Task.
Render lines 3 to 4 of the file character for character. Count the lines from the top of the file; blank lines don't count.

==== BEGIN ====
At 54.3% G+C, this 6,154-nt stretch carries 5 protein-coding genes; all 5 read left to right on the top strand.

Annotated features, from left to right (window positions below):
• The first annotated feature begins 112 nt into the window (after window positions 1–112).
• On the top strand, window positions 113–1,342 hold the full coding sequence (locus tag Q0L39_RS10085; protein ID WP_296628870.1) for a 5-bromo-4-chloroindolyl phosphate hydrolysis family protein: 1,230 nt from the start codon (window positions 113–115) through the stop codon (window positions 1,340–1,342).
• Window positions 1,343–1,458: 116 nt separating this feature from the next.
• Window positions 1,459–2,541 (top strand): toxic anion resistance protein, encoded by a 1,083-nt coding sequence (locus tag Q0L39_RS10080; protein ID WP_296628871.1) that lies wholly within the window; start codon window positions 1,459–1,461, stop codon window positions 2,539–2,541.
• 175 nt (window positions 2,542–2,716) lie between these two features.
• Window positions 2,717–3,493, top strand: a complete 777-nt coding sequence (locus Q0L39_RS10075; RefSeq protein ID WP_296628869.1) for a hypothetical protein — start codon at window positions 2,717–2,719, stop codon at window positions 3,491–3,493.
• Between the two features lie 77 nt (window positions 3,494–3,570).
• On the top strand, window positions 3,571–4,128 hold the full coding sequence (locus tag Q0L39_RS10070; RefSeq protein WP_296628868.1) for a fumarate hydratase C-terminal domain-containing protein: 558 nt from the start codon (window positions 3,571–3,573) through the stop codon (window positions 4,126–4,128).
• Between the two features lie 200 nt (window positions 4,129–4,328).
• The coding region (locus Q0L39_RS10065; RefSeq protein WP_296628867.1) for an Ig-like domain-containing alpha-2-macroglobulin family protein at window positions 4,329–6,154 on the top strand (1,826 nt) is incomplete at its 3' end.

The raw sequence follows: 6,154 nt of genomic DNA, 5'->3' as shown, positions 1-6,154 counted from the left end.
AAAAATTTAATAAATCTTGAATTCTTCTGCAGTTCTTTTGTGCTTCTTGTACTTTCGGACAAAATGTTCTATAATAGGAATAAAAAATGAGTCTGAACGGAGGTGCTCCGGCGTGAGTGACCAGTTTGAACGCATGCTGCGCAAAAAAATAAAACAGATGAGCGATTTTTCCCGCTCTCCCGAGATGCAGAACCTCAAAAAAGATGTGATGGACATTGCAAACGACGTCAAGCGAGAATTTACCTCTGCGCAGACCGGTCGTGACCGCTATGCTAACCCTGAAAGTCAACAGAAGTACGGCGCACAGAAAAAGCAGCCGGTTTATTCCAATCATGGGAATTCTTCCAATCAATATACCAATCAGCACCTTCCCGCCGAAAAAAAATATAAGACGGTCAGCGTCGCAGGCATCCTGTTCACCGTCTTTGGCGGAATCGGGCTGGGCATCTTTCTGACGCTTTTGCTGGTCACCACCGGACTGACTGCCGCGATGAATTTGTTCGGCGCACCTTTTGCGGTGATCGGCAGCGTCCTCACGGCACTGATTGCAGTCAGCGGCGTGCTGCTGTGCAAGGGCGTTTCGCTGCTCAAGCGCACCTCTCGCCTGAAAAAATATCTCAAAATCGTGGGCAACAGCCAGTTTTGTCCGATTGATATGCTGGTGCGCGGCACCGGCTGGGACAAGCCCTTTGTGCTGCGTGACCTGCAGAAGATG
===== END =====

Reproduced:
• The first annotated feature begins 112 nt into the window (after window positions 1–112).
• On the top strand, window positions 113–1,342 hold the full coding sequence (locus tag Q0L39_RS10085; protein ID WP_296628870.1) for a 5-bromo-4-chloroindolyl phosphate hydrolysis family protein: 1,230 nt from the start codon (window positions 113–115) through the stop codon (window positions 1,340–1,342).